Oil prices have fallen to a two-week low, dipping below $100 on fears of the further demand consequences of a COVID-19 lockdown in China that has sparked bearish sentiments in markets, despite a Russian oil decline and declining U.S. inventories.
Brent was at $99.89–down some 5%--on Monday at 11:50am EST, while WTI was trading at $95.67, down 6%.
Over the weekend, China intensified lockdown efforts, which had earlier centered primarily on Shanghai, but have now spread to the capital Beijing. Investors are now concerned that increased restrictions will be put in place and that more cities will be affected.
One of Beijing’s largest districts saw 11 new cases in a single day, prompting residents to make a run on supplies in case of a lockdown there, CNN reported. The authorities also announced mass testing for all people in the district, further adding to the sense of panic, with more districts being added to the plan by early Monday afternoon EST.
New COVID-19 deaths have now tripled in Shanghai, with reports of metal barriers being erected in some districts to help containment.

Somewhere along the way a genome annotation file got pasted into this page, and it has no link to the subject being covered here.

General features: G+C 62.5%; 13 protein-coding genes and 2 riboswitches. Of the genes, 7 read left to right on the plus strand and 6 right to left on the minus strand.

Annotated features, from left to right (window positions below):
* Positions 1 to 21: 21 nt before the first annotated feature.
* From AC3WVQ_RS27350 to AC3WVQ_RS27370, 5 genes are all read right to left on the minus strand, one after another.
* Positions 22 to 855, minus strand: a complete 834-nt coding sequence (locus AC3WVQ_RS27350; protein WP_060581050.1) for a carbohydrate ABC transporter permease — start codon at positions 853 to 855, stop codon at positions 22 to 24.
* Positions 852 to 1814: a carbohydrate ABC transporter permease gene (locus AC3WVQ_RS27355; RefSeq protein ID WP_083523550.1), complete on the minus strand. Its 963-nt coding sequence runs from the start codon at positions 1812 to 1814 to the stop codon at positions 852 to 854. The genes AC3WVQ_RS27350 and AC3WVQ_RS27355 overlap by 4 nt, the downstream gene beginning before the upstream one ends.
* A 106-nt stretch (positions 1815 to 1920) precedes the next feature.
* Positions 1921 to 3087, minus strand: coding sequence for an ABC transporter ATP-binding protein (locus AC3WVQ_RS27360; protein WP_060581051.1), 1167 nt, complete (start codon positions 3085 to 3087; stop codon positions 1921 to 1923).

The lockdowns, which now look set to intensify, are causing supply chain issues, port congestion and factory closures, resulting in a sell-off of Chinese stocks.
Mainland China stocks plummeted more sharply than they have in two years, according to the South China Morning Post.
China continues to be a key concern for the oil market,” said analysts at ING, in a note carried by Investing.com. “The Covid situation in China appears to be moving in the wrong direction with Beijing seeing a spike in cases over the weekend. China’s zero-covid policy means that oil demand will be taking a hit as authorities try to bring the outbreak under control.”
By Charles Kennedy for Oilprice.com
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